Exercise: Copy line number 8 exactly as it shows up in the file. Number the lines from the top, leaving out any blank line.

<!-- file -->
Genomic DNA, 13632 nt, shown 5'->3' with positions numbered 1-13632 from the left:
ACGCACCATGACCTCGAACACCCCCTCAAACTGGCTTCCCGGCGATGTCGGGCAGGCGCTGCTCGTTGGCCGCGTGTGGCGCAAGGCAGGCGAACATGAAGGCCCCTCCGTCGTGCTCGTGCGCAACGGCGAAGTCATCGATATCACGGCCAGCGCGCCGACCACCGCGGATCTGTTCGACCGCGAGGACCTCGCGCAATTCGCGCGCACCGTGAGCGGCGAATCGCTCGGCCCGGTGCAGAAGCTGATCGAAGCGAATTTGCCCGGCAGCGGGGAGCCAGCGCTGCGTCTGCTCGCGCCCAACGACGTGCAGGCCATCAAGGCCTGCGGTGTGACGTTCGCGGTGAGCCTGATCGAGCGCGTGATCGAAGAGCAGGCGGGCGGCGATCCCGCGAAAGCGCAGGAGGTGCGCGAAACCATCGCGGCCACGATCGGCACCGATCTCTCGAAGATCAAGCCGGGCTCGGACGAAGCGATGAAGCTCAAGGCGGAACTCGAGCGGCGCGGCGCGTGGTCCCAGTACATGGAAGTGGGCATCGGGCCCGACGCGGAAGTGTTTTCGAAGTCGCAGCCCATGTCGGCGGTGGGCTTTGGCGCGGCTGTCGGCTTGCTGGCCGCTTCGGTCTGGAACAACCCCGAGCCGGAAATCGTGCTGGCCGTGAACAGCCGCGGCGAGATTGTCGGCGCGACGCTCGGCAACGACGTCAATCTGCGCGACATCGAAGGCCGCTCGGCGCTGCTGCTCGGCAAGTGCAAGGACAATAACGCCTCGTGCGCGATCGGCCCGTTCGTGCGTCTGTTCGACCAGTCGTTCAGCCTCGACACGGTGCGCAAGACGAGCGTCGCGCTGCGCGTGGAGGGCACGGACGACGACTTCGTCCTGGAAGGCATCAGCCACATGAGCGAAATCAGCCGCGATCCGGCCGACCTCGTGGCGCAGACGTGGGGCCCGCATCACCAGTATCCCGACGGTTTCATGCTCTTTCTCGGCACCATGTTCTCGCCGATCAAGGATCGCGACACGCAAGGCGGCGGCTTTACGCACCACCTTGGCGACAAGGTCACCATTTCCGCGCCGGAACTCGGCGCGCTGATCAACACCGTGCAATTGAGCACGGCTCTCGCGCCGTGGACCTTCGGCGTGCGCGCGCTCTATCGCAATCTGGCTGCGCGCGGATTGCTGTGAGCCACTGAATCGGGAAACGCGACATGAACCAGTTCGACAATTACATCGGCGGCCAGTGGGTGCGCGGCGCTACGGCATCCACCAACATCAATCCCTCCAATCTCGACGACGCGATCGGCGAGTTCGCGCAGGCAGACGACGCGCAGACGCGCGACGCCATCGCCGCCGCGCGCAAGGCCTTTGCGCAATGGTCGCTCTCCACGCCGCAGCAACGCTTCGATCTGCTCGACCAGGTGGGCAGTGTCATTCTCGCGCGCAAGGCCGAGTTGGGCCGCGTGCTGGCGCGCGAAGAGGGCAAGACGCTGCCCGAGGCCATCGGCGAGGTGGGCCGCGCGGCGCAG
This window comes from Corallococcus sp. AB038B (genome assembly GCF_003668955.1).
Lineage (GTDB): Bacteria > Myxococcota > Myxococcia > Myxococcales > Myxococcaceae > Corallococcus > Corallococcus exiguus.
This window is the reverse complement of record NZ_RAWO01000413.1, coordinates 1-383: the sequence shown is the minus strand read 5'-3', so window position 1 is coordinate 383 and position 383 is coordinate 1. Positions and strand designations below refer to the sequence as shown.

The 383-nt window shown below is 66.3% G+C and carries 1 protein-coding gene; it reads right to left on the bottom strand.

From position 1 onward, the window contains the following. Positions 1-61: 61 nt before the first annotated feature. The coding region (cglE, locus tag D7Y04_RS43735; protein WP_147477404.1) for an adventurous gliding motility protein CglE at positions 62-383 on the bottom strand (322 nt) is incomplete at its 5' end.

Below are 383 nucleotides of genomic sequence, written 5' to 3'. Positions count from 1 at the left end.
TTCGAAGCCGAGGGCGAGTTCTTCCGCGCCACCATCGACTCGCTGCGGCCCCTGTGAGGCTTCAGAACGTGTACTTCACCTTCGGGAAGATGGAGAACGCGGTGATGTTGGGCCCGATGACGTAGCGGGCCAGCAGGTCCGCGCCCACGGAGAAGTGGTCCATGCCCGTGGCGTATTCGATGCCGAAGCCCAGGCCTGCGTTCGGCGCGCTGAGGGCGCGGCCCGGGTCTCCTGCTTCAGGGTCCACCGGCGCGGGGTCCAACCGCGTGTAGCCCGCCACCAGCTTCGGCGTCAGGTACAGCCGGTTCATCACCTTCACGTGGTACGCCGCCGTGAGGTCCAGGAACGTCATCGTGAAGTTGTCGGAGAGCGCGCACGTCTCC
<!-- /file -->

Below are 383 nucleotides of genomic sequence, written 5' to 3'. Positions count from 1 at the left end.